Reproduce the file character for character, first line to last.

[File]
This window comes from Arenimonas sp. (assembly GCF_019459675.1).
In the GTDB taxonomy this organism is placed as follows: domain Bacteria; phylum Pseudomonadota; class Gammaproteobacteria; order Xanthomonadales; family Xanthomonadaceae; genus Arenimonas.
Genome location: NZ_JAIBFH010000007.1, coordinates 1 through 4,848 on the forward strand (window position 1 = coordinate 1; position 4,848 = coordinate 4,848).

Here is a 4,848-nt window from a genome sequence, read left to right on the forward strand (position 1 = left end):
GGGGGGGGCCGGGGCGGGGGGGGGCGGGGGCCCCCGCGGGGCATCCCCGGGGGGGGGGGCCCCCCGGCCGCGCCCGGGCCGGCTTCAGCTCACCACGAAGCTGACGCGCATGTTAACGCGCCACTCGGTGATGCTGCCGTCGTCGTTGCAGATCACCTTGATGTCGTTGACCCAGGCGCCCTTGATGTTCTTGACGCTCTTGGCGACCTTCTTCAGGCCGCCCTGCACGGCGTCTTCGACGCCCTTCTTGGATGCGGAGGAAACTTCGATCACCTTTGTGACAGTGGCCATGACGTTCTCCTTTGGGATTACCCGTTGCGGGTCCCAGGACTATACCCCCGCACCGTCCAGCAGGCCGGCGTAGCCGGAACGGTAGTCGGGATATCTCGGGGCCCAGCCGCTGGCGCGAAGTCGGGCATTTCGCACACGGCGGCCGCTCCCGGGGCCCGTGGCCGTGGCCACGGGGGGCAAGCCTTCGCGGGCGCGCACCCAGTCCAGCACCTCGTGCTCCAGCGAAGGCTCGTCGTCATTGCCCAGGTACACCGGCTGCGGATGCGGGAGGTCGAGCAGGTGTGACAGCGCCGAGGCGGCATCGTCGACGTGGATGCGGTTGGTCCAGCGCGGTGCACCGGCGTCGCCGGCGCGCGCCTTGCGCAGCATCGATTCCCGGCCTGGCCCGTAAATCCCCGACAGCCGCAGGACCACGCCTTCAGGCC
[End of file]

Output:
This window comes from Arenimonas sp. (assembly GCF_019459675.1).
In the GTDB taxonomy this organism is placed as follows: domain Bacteria; phylum Pseudomonadota; class Gammaproteobacteria; order Xanthomonadales; family Xanthomonadaceae; genus Arenimonas.
Genome location: NZ_JAIBFH010000007.1, coordinates 1 through 4,848 on the forward strand (window position 1 = coordinate 1; position 4,848 = coordinate 4,848).

Here is a 4,848-nt window from a genome sequence, read left to right on the forward strand (position 1 = left end):
GGGGGGGGCCGGGGCGGGGGGGGGCGGGGGCCCCCGCGGGGCATCCCCGGGGGGGGGGGCCCCCCGGCCGCGCCCGGGCCGGCTTCAGCTCACCACGAAGCTGACGCGCATGTTAACGCGCCACTCGGTGATGCTGCCGTCGTCGTTGCAGATCACCTTGATGTCGTTGACCCAGGCGCCCTTGATGTTCTTGACGCTCTTGGCGACCTTCTTCAGGCCGCCCTGCACGGCGTCTTCGACGCCCTTCTTGGATGCGGAGGAAACTTCGATCACCTTTGTGACAGTGGCCATGACGTTCTCCTTTGGGATTACCCGTTGCGGGTCCCAGGACTATACCCCCGCACCGTCCAGCAGGCCGGCGTAGCCGGAACGGTAGTCGGGATATCTCGGGGCCCAGCCGCTGGCGCGAAGTCGGGCATTTCGCACACGGCGGCCGCTCCCGGGGCCCGTGGCCGTGGCCACGGGGGGCAAGCCTTCGCGGGCGCGCACCCAGTCCAGCACCTCGTGCTCCAGCGAAGGCTCGTCGTCATTGCCCAGGTACACCGGCTGCGGATGCGGGAGGTCGAGCAGGTGTGACAGCGCCGAGGCGGCATCGTCGACGTGGATGCGGTTGGTCCAGCGCGGTGCACCGGCGTCGCCGGCGCGCGCCTTGCGCAGCATCGATTCCCGGCCTGGCCCGTAAATCCCCGACAGCCGCAGGACCACGCCTTCAGGCC